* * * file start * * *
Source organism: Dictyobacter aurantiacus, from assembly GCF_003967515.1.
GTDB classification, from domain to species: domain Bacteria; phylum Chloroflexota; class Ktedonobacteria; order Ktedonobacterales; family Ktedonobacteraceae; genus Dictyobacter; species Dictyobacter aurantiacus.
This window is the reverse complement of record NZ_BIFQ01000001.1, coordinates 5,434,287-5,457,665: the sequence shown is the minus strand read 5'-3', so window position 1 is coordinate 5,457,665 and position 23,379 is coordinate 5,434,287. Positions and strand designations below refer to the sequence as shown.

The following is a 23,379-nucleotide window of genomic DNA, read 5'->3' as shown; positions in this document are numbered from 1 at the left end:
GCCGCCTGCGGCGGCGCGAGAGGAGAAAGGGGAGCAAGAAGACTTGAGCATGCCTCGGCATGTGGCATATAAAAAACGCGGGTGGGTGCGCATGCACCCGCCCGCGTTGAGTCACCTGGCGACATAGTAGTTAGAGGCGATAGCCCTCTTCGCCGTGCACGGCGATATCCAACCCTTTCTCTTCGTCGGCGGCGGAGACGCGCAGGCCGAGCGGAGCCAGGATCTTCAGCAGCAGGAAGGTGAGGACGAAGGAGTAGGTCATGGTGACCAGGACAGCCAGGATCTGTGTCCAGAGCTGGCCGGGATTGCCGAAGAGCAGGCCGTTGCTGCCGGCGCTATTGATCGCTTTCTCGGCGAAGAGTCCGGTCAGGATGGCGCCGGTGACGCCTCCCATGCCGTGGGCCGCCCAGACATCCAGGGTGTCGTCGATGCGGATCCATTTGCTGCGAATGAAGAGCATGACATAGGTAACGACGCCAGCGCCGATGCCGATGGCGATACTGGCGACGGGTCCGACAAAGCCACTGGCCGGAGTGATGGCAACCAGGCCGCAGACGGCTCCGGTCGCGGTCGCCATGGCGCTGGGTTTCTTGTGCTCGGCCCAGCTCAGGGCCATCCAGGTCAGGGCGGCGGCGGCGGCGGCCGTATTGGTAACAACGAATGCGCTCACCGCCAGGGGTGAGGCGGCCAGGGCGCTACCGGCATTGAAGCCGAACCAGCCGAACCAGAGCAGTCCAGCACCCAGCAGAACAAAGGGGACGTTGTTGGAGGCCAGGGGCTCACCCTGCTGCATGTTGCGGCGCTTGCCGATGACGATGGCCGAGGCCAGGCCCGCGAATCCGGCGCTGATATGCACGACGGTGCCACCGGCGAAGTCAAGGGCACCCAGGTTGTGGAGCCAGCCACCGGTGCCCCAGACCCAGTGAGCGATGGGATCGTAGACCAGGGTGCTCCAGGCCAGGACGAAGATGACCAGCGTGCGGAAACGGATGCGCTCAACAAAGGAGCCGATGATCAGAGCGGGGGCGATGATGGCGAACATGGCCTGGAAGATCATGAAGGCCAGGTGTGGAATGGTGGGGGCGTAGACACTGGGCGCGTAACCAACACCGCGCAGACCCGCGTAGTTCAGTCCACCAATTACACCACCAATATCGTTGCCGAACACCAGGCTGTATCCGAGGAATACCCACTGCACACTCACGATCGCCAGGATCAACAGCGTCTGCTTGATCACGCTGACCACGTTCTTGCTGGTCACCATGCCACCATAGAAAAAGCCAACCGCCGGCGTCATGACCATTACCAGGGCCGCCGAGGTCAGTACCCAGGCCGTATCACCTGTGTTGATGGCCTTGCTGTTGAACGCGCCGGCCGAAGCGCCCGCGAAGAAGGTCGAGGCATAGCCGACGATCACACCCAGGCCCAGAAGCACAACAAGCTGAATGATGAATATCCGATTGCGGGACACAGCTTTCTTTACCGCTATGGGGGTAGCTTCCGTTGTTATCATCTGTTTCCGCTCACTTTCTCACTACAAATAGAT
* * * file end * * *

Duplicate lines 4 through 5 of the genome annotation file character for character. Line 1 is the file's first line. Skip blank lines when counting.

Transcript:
The following is a 23,379-nucleotide window of genomic DNA, read 5'->3' as shown; positions in this document are numbered from 1 at the left end:
GCCGCCTGCGGCGGCGCGAGAGGAGAAAGGGGAGCAAGAAGACTTGAGCATGCCTCGGCATGTGGCATATAAAAAACGCGGGTGGGTGCGCATGCACCCGCCCGCGTTGAGTCACCTGGCGACATAGTAGTTAGAGGCGATAGCCCTCTTCGCCGTGCACGGCGATATCCAACCCTTTCTCTTCGTCGGCGGCGGAGACGCGCAGGCCGAGCGGAGCCAGGATCTTCAGCAGCAGGAAGGTGAGGACGAAGGAGTAGGTCATGGTGACCAGGACAGCCAGGATCTGTGTCCAGAGCTGGCCGGGATTGCCGAAGAGCAGGCCGTTGCTGCCGGCGCTATTGATCGCTTTCTCGGCGAAGAGTCCGGTCAGGATGGCGCCGGTGACGCCTCCCATGCCGTGGGCCGCCCAGACATCCAGGGTGTCGTCGATGCGGATCCATTTGCTGCGAATGAAGAGCATGACATAGGTAACGACGCCAGCGCCGATGCCGATGGCGATACTGGCGACGGGTCCGACAAAGCCACTGGCCGGAGTGATGGCAACCAGGCCGCAGACGGCTCCGGTCGCGGTCGCCATGGCGCTGGGTTTCTTGTGCTCGGCCCAGCTCAGGGCCATCCAGGTCAGGGCGGCGGCGGCGGCGGCCGTATTGGTAACAACGAATGCGCTCACCGCCAGGGGTGAGGCGGCCAGGGCGCTACCGGCATTGAAGCCGAACCAGCCGAACCAGAGCAGTCCAGCACCCAGCAGAACAAAGGGGACGTTGTTGGAGGCCAGGGGCTCACCCTGCTGCATGTTGCGGCGCTTGCCGATGACGATGGCCGAGGCCAGGCCCGCGAATCCGGCGCTGATATGCACGACGGTGCCACCGGCGAAGTCAAGGGCACCCAGGTTGTGGAGCCAGCCACCGGTGCCCCAGACCCAGTGAGCGATGGGATCGTAGACCAGGGTGCTCCAGGCCAGGACGAAGATGACCAGCGTGCGGAAACGGATGCGCTCAACAAAGGAGCCGATGATCAGAGCGGGGGCGATGATGGCGAACATGGCCTGGAAGATCATGAAGGCCAGGTGTGGAATGGTGGGGGCGTAGACACTGGGCGCGTAACCAACACCGCGCAGACCCGCGTAGTTCAGTCCACCAATTACACCACCAATATCGTTGCCGAACACCAGGCTGTATCCGAGGAATACCCACTGCACACTCACGATCGCCAGGATCAACAGCGTCTGCTTGATCACGCTGACCACGTTCTTGCTGGTCACCATGCCACCATAGAAAAAGCCAACCGCCGGCGTCATGACCATTACCAGGGCCGCCGAGGTCAGTACCCAGGCCGTATCACCTGTGTTGATGGCCTTGCTGTTGAACGCGCCGGCCGAAGCGCCCGCGAAGAAGGTCGAGGCATAGCCGACGATCACACCCAGGCCCAGAAGCACAACAAGCTGAATGATGAATATCCGATTGCGGGACACAGCTTTCTTTACCGCTATGGGGGTAGCTTCCGTTGTTATCATCTGTTTCCGCTCACTTTCTCACTACAAATAGAT